So this morning my writing partner send me this link. And I thought of a story I started a long time ago–and so I’ll share the beginning with you. This is one of those stories that probably won’t go anywhere, but the beginning was thought-provoking, to say the least. Enjoy!
The tomb was chill white marble, pitted and polished by the dust-laden desert wind. Glittering in the midst of the dun and tawny of the Waste, it hunched against the side of the defile; no spiny succulent or tough leathery bush dared to set root in its vicinity. It looked, after all the years, like a part of the Waste despite its foreign material, a stubborn bleached tooth stuck fast in a skull’s jaw. A cold breath exhaled from its walls, even under the merciless whitegold eye of the Sun.
The king’s resting-hallow was built low, in the style of ancient invaders. Fluted columns stood desultory guard at the portico, and the door was in the shape of a keyhole. Bricks of sandy stone, incongruous next to the pale marble, filled the door, carefully carved and mortared together. The Emperor’s sigil—the three leaves of the hollyhock crest, foreign to this land as the tomb itself—had once been sharp and precise on each brick as well as the leaden seal set in the door itself. Sacred writing danced around the edge of the lead disc containing the great symbol, once incised carefully and sharply, now blurring.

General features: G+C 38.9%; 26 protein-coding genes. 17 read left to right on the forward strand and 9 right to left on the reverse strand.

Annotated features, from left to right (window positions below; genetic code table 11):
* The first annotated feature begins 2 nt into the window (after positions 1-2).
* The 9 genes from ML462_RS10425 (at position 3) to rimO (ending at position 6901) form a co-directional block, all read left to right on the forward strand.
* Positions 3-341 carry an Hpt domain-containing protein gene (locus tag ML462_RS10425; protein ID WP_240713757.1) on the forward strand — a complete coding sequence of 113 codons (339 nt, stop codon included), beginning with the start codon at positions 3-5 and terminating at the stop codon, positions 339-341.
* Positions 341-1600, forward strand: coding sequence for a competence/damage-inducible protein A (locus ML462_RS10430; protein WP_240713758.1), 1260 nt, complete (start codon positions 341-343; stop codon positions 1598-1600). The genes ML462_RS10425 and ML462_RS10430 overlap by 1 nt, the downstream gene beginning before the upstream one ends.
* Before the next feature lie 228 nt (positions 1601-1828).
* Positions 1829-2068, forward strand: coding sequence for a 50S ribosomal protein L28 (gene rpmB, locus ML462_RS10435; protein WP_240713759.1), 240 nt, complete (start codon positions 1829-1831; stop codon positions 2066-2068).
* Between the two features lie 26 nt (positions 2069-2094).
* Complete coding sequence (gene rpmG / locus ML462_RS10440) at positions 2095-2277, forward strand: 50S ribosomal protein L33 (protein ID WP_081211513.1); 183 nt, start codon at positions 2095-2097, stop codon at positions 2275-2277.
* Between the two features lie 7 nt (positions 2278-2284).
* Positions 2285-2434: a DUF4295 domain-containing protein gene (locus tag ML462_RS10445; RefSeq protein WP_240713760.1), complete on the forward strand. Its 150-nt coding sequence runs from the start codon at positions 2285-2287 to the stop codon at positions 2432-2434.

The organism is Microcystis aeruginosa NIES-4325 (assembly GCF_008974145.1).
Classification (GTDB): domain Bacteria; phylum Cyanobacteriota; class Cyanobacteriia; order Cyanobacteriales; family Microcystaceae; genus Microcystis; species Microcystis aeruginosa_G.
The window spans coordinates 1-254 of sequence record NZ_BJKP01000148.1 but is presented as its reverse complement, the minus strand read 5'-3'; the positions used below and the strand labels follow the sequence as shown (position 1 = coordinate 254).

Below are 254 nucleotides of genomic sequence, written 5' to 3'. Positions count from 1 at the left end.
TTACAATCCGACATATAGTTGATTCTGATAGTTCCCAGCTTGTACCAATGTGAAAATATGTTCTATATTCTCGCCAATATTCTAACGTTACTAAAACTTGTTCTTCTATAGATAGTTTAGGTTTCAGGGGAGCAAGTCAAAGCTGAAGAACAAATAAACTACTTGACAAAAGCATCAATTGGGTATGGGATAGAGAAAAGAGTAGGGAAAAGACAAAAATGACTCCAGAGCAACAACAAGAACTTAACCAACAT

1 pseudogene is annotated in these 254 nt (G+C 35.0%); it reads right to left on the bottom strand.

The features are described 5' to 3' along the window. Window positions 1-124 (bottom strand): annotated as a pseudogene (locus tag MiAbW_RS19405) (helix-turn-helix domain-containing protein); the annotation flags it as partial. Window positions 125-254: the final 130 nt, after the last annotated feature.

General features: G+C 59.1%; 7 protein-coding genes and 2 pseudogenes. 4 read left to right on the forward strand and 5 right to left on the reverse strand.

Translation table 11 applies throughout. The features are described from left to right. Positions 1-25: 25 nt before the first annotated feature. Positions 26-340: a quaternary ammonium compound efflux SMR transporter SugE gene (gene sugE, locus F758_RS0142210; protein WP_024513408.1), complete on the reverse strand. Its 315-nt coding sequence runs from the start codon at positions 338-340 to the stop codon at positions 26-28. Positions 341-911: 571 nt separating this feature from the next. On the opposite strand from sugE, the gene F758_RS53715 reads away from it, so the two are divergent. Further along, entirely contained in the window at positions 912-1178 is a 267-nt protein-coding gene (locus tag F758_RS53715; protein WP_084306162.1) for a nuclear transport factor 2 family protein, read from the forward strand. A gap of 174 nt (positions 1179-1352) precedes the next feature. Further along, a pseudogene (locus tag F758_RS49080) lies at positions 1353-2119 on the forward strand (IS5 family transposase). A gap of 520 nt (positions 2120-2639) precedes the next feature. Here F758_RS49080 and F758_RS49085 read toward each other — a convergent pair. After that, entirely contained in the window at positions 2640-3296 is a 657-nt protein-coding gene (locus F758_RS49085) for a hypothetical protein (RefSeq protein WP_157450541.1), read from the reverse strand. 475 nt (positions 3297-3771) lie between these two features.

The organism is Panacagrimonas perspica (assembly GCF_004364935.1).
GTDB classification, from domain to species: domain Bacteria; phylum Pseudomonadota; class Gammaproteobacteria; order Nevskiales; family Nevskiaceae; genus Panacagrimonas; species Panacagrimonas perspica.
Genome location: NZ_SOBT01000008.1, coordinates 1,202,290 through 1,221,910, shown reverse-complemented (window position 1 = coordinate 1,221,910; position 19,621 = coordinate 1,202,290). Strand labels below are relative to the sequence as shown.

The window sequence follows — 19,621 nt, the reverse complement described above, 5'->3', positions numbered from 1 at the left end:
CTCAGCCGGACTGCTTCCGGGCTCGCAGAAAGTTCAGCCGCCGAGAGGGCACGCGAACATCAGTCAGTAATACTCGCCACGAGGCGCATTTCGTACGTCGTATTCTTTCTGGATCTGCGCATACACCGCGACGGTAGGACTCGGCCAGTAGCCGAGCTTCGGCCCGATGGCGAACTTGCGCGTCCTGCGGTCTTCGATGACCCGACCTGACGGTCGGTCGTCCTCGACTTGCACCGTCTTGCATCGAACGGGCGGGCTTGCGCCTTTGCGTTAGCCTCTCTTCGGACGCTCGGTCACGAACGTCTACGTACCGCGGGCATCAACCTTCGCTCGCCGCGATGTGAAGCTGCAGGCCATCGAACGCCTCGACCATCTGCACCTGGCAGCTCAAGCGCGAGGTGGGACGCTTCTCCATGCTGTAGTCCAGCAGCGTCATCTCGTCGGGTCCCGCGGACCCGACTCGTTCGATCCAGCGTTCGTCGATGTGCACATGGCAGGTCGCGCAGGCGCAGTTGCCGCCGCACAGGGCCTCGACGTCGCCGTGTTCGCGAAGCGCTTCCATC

Sand blew, dust blew, the wind came and the sun rose and fell. All things were as they should be, and the tomb slumbered.
The bricks were sandstone, and crumbling. The lead of the seal fared slightly better; corruption ate at it nevertheless. Spots of unhealthy paleness began to taint the metal, and widened. Yet still, both the seal and the wall held fast.
Something moved in that narrow valley. Something shaped the flying sand into whorls and combed the thin stunted bushes growing at the defile’s mouth. Something more invisible than air brushed the tops of the high crumbling cliffs.
And the leaden seal began, imperceptibly, to rot faster. Behind the bricked-in door, sometimes, on moonless nights when the stars were hard cold points of fever and the Waste grew viciously cold as a rejected lover, sometimes…there might have been a sound. A slow, uneven thrum, spanning several moments then fading. As if a desiccated heart had squeezed out its last drop of blood dried to powder.
As the decay worked on the leaden seal, perhaps those beats began to draw closer together.